For those interested in looking at DSpace as an option: the following information on how DSpace can serve as a data repository was recently shared via the DSpace mailing list (Bram Luyten):

Examples of DSpace used as data repositories

University of Exeter (single item, multiple TBs of data)

University of Nottingham Research Data Management Repository

Swiss Federal Institute of Technology in Zurich (ETH Zurich)

University of Cambridge

Indiana University

Smithsonian Libraries

Strengths of DSpace as a data repository

– File type agnostic. You’re not limited any specific file type or particular size.

– No theoretical file size limit. Even though there might be limits in other places (OS, underlying software), DSpace itself has no known limit of data size.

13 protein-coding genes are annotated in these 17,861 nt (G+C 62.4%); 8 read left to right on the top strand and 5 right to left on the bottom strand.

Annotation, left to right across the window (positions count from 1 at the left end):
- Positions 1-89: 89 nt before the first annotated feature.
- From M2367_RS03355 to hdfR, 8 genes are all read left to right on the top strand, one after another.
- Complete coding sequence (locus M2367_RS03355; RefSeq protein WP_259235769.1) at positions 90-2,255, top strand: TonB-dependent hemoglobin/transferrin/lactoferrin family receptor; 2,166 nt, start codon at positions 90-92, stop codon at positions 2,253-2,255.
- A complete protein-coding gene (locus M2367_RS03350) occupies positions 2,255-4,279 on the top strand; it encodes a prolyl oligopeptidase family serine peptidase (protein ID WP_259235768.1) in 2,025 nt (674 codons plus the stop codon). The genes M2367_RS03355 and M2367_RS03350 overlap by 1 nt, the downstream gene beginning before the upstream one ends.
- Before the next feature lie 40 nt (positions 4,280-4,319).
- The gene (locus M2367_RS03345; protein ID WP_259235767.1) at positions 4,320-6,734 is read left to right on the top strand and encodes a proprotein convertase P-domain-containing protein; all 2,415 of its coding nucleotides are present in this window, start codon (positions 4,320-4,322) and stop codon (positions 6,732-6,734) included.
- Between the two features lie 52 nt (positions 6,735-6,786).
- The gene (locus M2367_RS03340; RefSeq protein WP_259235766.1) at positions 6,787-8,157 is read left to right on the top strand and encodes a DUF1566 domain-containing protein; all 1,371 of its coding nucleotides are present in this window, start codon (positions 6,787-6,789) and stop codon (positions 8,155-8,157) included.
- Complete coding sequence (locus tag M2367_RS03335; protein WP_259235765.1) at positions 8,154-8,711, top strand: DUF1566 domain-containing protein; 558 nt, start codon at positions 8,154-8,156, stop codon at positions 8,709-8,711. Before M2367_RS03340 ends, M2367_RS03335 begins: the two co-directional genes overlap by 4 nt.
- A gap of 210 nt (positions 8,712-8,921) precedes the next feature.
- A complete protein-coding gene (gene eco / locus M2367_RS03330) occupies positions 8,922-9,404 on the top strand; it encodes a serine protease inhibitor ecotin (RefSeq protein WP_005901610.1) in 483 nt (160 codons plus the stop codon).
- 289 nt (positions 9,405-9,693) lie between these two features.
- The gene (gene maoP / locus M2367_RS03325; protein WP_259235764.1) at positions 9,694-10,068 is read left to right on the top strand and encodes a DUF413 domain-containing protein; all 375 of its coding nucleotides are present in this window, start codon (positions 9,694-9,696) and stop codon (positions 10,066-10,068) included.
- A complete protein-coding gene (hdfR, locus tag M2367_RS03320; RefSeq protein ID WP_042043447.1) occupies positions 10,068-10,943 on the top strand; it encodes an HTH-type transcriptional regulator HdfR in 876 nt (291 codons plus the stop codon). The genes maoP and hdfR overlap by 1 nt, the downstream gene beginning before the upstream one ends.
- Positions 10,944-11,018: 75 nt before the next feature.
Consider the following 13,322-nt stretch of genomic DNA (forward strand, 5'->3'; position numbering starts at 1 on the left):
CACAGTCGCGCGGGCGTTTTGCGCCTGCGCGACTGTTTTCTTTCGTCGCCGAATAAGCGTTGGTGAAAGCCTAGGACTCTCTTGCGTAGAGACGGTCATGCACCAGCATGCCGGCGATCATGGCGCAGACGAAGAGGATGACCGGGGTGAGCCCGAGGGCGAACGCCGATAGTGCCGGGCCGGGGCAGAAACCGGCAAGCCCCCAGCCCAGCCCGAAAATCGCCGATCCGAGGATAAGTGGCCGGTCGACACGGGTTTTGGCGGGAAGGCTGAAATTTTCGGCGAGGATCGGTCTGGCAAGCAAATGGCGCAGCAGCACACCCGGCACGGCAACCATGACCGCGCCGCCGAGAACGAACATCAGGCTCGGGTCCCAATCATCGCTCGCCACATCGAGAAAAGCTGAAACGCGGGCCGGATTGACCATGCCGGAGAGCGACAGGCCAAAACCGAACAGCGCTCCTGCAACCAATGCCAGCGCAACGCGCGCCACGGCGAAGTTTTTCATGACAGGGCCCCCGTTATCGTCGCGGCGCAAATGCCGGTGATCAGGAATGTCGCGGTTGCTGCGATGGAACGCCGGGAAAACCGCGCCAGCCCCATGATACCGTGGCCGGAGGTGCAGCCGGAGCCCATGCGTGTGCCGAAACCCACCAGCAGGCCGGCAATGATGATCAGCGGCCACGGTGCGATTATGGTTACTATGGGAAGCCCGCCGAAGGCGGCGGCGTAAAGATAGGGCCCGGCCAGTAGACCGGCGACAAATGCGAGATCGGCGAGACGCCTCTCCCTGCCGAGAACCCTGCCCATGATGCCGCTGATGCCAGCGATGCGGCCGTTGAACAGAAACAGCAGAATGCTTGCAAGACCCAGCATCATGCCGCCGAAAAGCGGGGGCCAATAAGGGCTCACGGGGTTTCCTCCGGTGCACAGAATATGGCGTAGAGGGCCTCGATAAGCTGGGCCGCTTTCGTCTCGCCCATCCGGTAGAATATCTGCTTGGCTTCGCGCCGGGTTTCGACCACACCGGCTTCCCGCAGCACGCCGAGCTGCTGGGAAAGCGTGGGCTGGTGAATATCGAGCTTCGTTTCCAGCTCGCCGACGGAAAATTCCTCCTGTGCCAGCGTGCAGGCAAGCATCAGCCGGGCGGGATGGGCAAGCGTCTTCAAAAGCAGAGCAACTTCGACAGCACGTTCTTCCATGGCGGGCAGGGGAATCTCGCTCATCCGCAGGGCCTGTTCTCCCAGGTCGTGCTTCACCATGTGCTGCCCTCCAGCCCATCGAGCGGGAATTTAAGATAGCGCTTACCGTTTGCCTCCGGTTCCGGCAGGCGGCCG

– Flexible metadata schemas, allowing you to align with DataCite and other metadata schema’s.

– DOI integration with DataCite (connected with DataCite for automatic DOI minting).

– Different workflows and rules are possible on a per collection basis, giving an excellent starting point for a mixed Publication/Data set repository.

– Advancing URLs, e.g. where a researcher wants a permanent URL for their data set, so they can send it to publishers, but they would also like to refer to the permanent URL of the published paper in the dataset submission. DSpace-CRIS can generate the links to the datasets while submitting the publication, and DSpace-CRIS generates the reciprocal link (from the dataset to the publication) automatically, without the need for repository administrator to reopen the dataset items and manually add the link to the publication.

DSpace-CRIS consists of a data model describing objects of interest to Research and Development and a set of tools to manage the data. Standard DSpace is used to deal with publications and data sets, whereas DSpace-CRIS involves other CRIS entities: Researcher Pages, Projects, Organization Units and Second Level Dynamic Objects (single entities specialized by a profile, such as Journal, Prize, Event etc; because any profile can define its own set of properties and nested objects). For more info, see: